Beacon Hill at Eastgate Expert Series
We’re delighted to announce that Mary Marks has earned her national board certification for chaplains (BCC). The purpose of earning a BCC is to demonstrate a commitment to the highest professional standards and ethics. In addition to the minimum education requirements (graduate degree and clinical pastoral education), and ecclesial endorsement, competency must be demonstrated in four key areas: Integration of Theory and Practice, Professional Identity and Conduct, Professional Practice Skills, and Organizational Leadership. There are a total of 31 competencies within these four categories. The application process involves submission of extensive written materials, demonstrating competence in each area through actual case examples, letters of reference and evaluations from the supervisor of the clinical pastoral education units.
Following the acceptance of the written portfolio, the individual moves on to an interview by three Board Certified Chaplains who, based on their assessment provide a recommendation to the National Certification Committee of the specific chaplain organization (Association of Professional Chaplains, National Association of Catholic Chaplains, Association of Jewish Chaplains) who then determines of board certification will be granted.
In talking with Mary, she says, “When I decided to change careers and move into chaplaincy it was important to me to go ‘all in’ and I was going to meet the highest standards possible, which means pursuing a master’s level education to be a chaplain and becoming certified. When there is a role that deals with other people and the public, it is important to meet a high level of standards. It is a sign of competence and commitment to the profession, demonstrating ongoing growth and development. It was important to me to achieve that in becoming a chaplain.”
Here at Beacon Hill, many of our residents come from a variety of faith tradition backgrounds. The role of the chaplain is to understand what each person’s faith traditions are and in what practices they need support to feel connected. Does that take the form of worship services in a manner of what they would know in their faith tradition? Is it connecting them with online streaming services, so they can watch their church service? Each of us have our own faith tradition and we feel it is important for all individuals to feel supported spiritually. The chaplains are here to be a listening presence, to listen with empathy, and to be an ongoing non-judgmental support for the individual’s spiritual domain.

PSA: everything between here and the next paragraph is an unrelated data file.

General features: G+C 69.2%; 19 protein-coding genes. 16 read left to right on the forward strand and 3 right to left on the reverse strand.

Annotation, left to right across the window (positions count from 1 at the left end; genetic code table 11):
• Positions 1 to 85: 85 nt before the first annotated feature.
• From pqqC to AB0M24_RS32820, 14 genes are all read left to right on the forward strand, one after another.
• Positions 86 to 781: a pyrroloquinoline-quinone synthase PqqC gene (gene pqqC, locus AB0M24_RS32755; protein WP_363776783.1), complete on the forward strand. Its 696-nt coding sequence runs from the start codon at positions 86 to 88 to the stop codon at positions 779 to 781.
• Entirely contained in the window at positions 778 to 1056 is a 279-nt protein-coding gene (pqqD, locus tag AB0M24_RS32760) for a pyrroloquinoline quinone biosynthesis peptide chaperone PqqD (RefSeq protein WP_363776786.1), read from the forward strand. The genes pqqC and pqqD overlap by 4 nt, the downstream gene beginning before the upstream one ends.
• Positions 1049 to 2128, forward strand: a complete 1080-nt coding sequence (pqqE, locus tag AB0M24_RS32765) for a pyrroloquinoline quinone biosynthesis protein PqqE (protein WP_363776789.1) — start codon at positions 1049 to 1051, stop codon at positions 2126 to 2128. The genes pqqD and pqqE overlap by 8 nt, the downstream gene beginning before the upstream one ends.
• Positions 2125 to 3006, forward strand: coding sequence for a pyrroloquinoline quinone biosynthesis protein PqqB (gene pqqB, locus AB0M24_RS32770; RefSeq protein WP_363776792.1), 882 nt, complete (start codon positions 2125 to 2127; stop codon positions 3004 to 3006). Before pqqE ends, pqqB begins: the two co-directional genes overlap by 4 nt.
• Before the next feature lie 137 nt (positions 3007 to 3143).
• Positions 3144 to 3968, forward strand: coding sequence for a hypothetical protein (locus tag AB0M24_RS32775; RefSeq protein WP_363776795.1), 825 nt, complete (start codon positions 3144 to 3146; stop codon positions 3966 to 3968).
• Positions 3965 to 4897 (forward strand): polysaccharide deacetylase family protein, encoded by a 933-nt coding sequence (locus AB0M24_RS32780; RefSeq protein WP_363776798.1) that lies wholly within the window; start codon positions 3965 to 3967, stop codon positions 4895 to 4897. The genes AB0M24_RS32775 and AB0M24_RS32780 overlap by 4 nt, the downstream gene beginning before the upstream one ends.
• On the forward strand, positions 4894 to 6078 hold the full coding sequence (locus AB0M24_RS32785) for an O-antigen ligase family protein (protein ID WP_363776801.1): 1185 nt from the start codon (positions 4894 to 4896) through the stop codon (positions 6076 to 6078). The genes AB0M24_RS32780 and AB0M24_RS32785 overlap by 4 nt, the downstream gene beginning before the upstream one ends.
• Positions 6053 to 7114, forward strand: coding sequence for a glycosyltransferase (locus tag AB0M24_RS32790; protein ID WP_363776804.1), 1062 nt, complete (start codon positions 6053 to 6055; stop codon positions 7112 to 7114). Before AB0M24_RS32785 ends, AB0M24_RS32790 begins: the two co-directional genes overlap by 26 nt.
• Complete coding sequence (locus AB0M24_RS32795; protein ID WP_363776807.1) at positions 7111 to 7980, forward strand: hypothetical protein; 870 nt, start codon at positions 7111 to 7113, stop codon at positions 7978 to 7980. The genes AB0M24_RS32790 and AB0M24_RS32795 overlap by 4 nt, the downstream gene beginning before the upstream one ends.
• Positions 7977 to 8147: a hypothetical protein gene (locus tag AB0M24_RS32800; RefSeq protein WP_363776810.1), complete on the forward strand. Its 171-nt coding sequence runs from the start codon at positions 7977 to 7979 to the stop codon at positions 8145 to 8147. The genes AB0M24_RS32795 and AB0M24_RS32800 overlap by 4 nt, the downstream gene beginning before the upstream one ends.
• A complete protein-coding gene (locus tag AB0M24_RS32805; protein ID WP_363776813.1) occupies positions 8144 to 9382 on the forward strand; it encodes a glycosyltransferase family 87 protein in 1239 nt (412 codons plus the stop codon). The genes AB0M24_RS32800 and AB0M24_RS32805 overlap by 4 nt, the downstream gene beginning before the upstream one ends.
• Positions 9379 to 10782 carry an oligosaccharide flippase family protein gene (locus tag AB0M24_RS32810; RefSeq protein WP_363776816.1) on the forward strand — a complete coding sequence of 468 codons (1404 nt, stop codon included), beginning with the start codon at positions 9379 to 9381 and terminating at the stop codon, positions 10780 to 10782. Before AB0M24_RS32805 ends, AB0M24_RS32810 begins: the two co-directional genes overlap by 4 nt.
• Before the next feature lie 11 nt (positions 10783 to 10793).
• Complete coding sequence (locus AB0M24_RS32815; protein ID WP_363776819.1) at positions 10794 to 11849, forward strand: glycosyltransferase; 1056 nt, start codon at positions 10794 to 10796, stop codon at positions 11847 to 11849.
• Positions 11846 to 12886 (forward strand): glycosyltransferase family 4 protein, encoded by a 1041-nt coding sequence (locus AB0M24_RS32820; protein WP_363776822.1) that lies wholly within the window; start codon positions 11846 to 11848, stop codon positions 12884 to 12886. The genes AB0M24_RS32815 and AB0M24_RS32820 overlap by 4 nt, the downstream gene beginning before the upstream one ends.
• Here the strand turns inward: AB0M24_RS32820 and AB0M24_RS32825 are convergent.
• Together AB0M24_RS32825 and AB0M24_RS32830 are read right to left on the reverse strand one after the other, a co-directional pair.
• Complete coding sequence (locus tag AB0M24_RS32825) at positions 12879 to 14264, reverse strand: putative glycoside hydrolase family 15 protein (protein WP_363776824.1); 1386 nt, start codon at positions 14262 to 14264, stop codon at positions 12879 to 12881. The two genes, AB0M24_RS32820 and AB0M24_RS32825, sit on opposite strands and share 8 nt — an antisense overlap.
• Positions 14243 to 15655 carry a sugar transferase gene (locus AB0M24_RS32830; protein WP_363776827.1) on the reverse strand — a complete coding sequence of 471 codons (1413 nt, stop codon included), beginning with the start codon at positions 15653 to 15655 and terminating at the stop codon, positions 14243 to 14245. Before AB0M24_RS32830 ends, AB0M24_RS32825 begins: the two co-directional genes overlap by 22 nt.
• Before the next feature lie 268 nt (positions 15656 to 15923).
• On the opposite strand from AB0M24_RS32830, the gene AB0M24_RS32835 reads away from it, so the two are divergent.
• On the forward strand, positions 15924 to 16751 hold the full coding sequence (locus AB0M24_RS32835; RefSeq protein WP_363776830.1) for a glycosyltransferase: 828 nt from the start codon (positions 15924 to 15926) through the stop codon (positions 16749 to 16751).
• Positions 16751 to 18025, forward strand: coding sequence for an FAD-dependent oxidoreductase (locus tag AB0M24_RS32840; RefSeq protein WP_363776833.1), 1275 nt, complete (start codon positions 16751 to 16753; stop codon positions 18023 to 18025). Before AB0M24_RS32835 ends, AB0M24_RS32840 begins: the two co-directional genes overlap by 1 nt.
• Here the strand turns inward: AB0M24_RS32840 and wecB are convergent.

“Often times nobody has someone who will come and sit and listen and not judge. We will offer prayer with them, listening to hymns, if that’s something they ask for. We do offer other things all with the goal of supporting what they determined they need,” Mary says, “Some people don’t have a faith tradition, but we all have a spiritual side which is the aspect of our being where we find some sense of finding purpose and meaning in life.”
Spiritual care is a critical component to whole-person centered care, and we are grateful to have Mary Marks as part of our team here at Beacon Hill. “I’ve been amazed that families without seeing [loved ones] for months, have so much gratitude for that amount of time [they are granted under compassionate visitation]. I’ve also been keenly aware of the incredible strain and toll it has taken on staff to watch families being separated from their loved ones, yet all I see is amazing kindness and compassion with families and residents. It leads me on a daily basis, to be praying for an end to the pandemic. I can’t imagine what it must be like to have a loved one in a facility and you can’t go in to see them. If I can offer the same spiritual care to the families, that I offer to the residents and staff, it is a gift. It speaks a lot to Beacon Hill and it’s recognition and support for spiritual care for the whole person, it’s not just the one individual, it’s their family, friends, their entire social network.”